As with the previous two movies, there was a lot of time given to flesh out both the characters of Seneca Crane (Wes Bentley) and Plutarch Heavensbee (Philip Seymour Hoffman), so they were also forced to do the same with President Alma Coin (Julianne Moore). Coin is a big part of the book but she doesn’t actually appear in the book too often, and those who have read the book know that they are told in first person from Katniss’ point of view so Coin was given a lot of character development and scenes of her own during the times when she and Katniss weren’t in the same room together. Again, this was another good change to the book for the movies, we get to know who Coin is, how strong of a character she is and during the point in time when District 13 is getting bombed by the Capitol, they are able to prove to the audience why she is the one who has been in charge of District 13 this whole time.

One of the more significant changes that came in film was the inclusion of Effie Trinket, who replaced the character of Fulvia Cardew from the books. Fulvia was an assistant to Plutarch Heavensbee, but the introduction of so many new characters already, it would’ve been a shame to not include Elizabeth Banks in some way and it made sense for her to take upon a few roles that other minors characters who had already been cut from the films.

I can’t help but reiterate what I have been saying about how everything that is important still happens in the movie but that it happens in a very different way than it does in the book. Either by getting extended or has been completely recreated in a new way, it’s all still there in one way or another. Mockingjay is the weakest installment of the trilogy but if you have already read the previous two, there is no reason not to go ahead and read the third.

Final Thoughts

When it was announced that Mockingjay was going to be split into two parts, I was a little skeptical. I decided to read the books after the release of The Hunger Games: Catching Fire (2014), but by the time The Hunger Games: Mockingjay – Part 1 (2014) came out, I had kind of forgotten what had happened. Making a 3-hour movie back in 2013 wasn’t the norm that it is now, so dividing both Part 1 and Part 2 into two 2-hour movies … maybe it could work.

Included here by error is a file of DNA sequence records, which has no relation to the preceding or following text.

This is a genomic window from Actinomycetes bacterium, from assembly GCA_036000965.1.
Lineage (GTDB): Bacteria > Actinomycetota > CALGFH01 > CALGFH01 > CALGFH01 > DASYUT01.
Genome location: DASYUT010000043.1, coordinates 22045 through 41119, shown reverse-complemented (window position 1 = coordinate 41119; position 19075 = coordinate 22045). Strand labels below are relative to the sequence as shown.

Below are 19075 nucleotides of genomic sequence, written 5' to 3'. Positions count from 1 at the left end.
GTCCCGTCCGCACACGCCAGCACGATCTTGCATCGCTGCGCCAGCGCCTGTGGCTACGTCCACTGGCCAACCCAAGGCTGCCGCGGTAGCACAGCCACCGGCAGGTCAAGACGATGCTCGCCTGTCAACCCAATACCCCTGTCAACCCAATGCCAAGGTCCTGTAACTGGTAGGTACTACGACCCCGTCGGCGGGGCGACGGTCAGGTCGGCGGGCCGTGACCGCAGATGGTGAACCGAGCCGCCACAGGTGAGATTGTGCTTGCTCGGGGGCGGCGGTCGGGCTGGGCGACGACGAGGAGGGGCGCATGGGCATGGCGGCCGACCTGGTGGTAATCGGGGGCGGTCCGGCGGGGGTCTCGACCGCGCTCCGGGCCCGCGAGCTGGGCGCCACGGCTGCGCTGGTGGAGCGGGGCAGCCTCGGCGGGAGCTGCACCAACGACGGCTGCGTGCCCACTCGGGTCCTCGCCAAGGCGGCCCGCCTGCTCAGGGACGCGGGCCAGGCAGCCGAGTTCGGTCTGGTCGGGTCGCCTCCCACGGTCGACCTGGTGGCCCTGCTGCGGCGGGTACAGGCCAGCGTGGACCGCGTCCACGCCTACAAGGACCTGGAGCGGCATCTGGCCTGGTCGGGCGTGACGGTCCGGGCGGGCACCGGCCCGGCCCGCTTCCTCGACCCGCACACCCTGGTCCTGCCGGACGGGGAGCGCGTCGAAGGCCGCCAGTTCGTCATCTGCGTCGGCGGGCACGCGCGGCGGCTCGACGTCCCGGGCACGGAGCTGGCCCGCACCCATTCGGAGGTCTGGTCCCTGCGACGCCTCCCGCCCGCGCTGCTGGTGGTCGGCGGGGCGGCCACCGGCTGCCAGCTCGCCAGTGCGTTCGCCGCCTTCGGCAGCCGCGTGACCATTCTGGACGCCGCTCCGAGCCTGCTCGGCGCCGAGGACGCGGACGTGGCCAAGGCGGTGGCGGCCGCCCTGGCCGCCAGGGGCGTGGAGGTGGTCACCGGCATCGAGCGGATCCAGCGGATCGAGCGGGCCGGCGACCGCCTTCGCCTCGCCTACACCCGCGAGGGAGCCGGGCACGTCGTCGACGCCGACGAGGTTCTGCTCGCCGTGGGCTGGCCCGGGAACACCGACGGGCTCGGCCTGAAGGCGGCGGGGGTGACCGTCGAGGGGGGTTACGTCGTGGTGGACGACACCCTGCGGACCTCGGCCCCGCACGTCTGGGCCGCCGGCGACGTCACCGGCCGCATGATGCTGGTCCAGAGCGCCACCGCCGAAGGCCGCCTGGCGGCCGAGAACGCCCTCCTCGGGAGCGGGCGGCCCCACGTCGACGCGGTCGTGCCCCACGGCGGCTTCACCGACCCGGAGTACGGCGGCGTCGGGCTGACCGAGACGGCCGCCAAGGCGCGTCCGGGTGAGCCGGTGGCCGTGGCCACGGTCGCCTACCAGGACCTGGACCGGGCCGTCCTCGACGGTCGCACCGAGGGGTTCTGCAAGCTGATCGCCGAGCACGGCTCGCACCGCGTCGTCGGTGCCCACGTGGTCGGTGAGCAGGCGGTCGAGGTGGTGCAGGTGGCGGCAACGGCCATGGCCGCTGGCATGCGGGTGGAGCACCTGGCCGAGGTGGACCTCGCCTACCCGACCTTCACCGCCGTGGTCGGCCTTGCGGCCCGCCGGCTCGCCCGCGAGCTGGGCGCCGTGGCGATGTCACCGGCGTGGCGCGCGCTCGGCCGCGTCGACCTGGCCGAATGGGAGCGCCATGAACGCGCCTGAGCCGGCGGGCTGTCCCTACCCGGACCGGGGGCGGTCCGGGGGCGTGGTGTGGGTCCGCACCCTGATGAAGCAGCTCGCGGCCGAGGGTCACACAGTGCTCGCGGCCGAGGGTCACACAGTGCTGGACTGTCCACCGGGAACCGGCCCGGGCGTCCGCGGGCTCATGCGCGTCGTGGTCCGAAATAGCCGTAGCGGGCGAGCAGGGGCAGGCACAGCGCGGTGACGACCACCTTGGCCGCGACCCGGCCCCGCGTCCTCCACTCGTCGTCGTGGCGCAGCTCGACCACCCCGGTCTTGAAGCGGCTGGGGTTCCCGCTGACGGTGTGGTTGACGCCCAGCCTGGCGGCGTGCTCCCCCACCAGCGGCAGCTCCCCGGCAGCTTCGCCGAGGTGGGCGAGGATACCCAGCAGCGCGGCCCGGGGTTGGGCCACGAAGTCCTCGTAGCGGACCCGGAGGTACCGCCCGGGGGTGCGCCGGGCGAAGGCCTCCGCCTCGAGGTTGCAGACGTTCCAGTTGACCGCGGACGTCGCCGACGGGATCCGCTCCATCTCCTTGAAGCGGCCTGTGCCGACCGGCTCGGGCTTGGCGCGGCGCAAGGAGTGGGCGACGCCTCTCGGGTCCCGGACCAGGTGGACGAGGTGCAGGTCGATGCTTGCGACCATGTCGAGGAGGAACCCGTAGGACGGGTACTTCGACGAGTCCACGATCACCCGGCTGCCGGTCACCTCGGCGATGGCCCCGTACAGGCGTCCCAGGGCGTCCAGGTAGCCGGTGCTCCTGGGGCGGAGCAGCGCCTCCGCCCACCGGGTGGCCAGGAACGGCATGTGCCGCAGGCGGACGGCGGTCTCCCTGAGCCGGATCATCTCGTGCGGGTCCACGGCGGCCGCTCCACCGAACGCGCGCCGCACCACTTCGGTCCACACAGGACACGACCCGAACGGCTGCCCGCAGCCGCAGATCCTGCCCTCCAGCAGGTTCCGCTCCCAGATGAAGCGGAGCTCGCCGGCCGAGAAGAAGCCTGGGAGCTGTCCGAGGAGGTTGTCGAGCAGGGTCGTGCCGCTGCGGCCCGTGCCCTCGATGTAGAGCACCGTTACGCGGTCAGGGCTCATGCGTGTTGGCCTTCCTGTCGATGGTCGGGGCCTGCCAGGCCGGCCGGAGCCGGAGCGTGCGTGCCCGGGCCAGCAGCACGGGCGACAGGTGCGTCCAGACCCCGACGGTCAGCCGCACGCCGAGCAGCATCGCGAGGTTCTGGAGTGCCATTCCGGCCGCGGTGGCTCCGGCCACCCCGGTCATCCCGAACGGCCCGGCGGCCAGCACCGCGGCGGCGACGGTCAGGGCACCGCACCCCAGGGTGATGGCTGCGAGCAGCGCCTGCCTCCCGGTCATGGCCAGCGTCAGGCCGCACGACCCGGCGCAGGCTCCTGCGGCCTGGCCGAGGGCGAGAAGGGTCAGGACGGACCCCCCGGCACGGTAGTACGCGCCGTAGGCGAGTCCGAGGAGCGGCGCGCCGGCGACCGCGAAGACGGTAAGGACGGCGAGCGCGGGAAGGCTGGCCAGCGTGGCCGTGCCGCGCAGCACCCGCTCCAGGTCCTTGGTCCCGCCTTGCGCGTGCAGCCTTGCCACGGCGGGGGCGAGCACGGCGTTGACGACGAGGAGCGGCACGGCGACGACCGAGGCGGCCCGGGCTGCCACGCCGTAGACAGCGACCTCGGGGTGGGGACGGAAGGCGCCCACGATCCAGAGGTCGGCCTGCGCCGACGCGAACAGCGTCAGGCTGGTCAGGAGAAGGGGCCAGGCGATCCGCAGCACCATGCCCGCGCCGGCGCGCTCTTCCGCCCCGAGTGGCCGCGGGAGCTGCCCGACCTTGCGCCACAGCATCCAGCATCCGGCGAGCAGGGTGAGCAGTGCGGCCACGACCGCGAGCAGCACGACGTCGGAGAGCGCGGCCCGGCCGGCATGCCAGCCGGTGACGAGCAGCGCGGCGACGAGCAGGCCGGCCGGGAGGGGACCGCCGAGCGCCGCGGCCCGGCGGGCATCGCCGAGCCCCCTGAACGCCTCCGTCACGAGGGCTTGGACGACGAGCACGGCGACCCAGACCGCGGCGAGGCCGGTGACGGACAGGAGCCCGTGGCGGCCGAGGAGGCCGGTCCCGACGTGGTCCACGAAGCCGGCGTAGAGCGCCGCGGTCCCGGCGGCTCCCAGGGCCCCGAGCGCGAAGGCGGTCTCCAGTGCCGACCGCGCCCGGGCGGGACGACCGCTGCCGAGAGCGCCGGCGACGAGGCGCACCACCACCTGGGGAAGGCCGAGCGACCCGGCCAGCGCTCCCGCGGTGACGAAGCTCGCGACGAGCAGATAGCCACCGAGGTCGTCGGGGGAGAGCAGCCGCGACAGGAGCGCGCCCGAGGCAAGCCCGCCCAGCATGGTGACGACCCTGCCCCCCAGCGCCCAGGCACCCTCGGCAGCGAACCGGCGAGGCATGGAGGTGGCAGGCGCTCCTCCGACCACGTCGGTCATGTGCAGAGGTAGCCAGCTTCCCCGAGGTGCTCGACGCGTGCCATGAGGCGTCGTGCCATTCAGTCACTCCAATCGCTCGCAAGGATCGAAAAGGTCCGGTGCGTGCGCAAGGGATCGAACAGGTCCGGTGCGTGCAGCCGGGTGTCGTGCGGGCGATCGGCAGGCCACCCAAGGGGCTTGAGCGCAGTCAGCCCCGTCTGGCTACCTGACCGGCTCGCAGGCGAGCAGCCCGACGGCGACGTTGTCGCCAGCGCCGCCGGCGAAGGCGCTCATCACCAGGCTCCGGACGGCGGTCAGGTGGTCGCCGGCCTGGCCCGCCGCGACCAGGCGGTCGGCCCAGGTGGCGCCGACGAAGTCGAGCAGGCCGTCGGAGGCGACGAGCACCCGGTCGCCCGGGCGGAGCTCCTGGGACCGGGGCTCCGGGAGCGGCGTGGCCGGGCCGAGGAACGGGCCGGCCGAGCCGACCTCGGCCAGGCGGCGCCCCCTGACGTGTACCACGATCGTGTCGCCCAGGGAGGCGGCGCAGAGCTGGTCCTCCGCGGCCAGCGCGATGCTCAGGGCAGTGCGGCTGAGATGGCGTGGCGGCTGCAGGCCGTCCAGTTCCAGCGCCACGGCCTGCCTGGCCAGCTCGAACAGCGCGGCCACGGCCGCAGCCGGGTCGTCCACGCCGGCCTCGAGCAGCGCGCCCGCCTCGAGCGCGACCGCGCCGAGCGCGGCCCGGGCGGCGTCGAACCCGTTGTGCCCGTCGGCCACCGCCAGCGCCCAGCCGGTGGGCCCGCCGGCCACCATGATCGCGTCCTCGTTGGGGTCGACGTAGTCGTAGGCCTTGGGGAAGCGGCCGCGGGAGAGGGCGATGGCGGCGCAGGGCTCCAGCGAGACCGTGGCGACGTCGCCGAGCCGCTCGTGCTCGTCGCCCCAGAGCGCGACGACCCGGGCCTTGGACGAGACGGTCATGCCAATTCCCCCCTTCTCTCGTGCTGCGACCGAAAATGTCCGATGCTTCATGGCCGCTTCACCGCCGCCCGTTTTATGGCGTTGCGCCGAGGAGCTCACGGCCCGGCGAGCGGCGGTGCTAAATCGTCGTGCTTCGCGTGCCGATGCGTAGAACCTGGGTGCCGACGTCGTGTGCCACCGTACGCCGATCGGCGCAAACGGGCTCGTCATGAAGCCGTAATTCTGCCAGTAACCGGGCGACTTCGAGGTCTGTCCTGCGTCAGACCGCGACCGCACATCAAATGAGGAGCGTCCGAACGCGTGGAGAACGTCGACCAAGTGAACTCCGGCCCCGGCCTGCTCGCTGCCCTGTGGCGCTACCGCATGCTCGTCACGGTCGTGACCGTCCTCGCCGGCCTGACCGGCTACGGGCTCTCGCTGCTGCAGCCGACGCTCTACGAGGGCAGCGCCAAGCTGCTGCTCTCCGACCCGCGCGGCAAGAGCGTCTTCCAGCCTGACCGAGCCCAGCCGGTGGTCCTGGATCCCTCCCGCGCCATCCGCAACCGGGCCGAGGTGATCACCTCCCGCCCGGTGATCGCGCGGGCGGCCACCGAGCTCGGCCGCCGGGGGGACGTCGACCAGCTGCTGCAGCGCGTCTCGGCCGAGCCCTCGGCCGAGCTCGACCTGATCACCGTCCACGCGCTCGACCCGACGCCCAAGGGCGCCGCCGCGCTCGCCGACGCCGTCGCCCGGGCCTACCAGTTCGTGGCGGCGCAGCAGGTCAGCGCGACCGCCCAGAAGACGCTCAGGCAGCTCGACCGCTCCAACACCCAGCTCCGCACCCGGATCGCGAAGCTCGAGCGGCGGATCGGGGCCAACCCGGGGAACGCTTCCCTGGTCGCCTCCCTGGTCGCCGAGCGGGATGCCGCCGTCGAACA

It was obvious that The Hunger Games was riding the success that both Harry Potter and Twilight had before it and since both of those franchises had gotten a double entry for their final installments, I guess it only made sense for Mockingjay to also follow suit. However, since Mockingjay is arguably the weakest entry to The Hunger Games book series, — and since there had already been a lot that had gotten cut out from the books for both The Hunger Games (2012) and The Hunger Games: Catching Fire (2013), — it didn’t feel like it was necessary, nor did it feel that there would be enough content that could be lifted from the books in order for a double entry to feel truly justified.

If you have seen The Hunger Games (2012) and The Hunger Games: Catching Fire (2013), then you have already seen the best that this franchise has to offer as the next two movies aren’t exactly a significant step down but they don’t reach the same high as the previous two. The one saving grace they have is that they were filmed at the same time and much like the final book, they are the franchises’ weaker entries but I still feel they are both worth watching.